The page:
The combined power of NASA's Great Observatories - the Hubble Space Telescope, the Chandra X-ray Observatory, and the Spitzer Space Telescope - have been combined to find a hidden population of supermassive black holes in the universe. It took the penetrating view of Spitzer to finally uncover the black holes and their surrounding galaxies.
All these space telescopes peered across 13 billion light-years of space into a small region of dark sky (called the Great Observatories Origins Deep Survey field, or the GOODS field for short) that contains many thousands of galaxies.
Comparing visible light and X-ray views of this region, astronomers pinpointed X-ray sources that are supermassive black holes in young galaxies which largely existed when the universe was half its present age. But the telltale X-ray glow from other sources didn't have any obvious host galaxies until Spitzer uncovered them. In this view the X-ray data is colored blue and the Spitzer images are colored red.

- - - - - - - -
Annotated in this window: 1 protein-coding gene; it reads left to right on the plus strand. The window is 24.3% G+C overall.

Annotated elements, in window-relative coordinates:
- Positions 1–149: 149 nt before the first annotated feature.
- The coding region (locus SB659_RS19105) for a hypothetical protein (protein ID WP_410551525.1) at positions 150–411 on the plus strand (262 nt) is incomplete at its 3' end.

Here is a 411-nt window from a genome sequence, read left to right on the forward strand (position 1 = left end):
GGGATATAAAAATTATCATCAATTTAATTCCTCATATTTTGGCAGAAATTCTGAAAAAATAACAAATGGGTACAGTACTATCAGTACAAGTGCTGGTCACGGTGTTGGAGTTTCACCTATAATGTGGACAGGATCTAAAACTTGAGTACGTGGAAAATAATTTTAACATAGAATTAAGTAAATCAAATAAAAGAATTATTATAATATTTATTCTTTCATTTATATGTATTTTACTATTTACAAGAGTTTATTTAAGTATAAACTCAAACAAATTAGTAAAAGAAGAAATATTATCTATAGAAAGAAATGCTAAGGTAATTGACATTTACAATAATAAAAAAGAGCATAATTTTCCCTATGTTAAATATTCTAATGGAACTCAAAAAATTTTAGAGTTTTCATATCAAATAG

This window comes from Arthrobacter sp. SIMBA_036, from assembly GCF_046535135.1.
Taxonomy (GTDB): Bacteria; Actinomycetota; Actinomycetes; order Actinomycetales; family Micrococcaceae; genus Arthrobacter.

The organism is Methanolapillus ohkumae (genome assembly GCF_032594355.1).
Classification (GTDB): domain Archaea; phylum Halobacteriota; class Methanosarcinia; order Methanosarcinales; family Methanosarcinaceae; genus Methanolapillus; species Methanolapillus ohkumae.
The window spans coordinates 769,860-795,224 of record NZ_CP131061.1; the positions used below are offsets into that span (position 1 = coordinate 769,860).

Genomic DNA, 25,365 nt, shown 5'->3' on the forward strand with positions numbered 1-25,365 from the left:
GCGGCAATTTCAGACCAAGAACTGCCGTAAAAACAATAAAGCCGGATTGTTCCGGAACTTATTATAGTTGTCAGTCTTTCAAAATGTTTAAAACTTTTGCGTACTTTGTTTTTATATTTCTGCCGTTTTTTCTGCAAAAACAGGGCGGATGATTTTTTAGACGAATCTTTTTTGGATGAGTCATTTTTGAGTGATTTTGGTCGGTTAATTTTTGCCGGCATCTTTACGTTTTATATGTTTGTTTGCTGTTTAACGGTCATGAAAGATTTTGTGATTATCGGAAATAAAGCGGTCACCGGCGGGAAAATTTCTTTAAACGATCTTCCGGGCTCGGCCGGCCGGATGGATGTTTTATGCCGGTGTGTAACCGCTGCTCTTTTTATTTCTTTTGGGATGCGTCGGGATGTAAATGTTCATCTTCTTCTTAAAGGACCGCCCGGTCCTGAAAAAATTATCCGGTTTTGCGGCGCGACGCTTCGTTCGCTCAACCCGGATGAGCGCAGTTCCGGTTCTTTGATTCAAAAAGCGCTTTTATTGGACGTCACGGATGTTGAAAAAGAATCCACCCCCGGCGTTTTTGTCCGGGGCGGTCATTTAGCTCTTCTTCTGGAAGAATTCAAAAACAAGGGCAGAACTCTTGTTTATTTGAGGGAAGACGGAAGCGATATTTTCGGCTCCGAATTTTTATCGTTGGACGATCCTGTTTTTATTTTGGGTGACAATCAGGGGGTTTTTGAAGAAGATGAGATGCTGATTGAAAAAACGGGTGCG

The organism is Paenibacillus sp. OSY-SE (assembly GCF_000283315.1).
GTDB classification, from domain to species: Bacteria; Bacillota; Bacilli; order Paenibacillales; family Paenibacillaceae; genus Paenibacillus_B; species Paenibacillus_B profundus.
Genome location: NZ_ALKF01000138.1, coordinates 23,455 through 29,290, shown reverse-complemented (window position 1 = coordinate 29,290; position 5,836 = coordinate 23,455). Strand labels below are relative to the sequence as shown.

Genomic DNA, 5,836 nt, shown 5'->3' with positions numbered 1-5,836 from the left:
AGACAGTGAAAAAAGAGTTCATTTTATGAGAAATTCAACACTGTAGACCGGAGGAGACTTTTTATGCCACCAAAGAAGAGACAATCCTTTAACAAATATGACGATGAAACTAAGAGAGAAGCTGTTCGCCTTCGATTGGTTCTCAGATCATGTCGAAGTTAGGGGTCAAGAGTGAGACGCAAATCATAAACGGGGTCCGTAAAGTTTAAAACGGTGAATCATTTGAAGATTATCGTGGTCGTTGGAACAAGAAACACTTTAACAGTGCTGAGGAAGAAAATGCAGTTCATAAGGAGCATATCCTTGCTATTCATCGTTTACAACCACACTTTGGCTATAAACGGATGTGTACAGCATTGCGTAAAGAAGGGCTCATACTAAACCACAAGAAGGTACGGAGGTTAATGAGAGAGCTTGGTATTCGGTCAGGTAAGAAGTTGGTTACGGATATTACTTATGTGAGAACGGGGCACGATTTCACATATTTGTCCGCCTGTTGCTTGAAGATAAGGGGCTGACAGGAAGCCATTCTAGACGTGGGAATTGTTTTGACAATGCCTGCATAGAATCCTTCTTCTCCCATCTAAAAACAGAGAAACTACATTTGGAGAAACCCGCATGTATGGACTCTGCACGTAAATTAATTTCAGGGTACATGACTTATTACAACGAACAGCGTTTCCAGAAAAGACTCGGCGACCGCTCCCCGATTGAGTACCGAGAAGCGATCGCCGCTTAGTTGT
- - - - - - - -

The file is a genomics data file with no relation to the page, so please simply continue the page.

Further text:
[Top and Bottom Left] - A Hubble Space Telescope deep view of two small portions of the GOODS field uncovers some of the faintest galaxies ever seen. But at the center of each image is the X-ray glow from heated material falling into a million- or billion-solar mass black hole - as seen by Chandra - which does not have any visible-light counterpart in either field.
[Top and Bottom Right] - The Spitzer Space Telescope's infrared view of the same two regions of the GOODS field uncovers the glow of a powerful active galactic nucleus in both views. The nucleus is either shrouded in dust, or is at such a great distance that all of its light has been stretched into infrared wavelengths by the universe's expansion.